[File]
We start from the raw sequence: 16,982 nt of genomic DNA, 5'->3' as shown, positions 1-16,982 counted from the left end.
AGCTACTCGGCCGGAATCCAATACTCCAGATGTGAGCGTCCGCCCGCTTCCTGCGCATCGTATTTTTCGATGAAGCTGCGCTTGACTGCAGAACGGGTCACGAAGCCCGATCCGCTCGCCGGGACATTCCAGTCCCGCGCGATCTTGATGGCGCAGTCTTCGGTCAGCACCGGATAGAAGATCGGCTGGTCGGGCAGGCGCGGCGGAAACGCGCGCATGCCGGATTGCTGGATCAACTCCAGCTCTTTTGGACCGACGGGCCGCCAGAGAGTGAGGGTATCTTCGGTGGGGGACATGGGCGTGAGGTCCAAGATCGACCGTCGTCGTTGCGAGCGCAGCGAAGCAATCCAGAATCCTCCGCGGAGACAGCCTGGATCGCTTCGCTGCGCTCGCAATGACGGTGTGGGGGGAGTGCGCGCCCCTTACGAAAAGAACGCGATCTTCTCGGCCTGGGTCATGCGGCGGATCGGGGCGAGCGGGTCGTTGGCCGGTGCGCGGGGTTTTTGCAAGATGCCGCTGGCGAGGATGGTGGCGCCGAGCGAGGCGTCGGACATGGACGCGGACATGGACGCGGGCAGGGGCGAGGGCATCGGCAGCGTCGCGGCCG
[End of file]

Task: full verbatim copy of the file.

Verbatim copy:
We start from the raw sequence: 16,982 nt of genomic DNA, 5'->3' as shown, positions 1-16,982 counted from the left end.
AGCTACTCGGCCGGAATCCAATACTCCAGATGTGAGCGTCCGCCCGCTTCCTGCGCATCGTATTTTTCGATGAAGCTGCGCTTGACTGCAGAACGGGTCACGAAGCCCGATCCGCTCGCCGGGACATTCCAGTCCCGCGCGATCTTGATGGCGCAGTCTTCGGTCAGCACCGGATAGAAGATCGGCTGGTCGGGCAGGCGCGGCGGAAACGCGCGCATGCCGGATTGCTGGATCAACTCCAGCTCTTTTGGACCGACGGGCCGCCAGAGAGTGAGGGTATCTTCGGTGGGGGACATGGGCGTGAGGTCCAAGATCGACCGTCGTCGTTGCGAGCGCAGCGAAGCAATCCAGAATCCTCCGCGGAGACAGCCTGGATCGCTTCGCTGCGCTCGCAATGACGGTGTGGGGGGAGTGCGCGCCCCTTACGAAAAGAACGCGATCTTCTCGGCCTGGGTCATGCGGCGGATCGGGGCGAGCGGGTCGTTGGCCGGTGCGCGGGGTTTTTGCAAGATGCCGCTGGCGAGGATGGTGGCGCCGAGCGAGGCGTCGGACATGGACGCGGACATGGACGCGGGCAGGGGCGAGGGCATCGGCAGCGTCGCGGCCG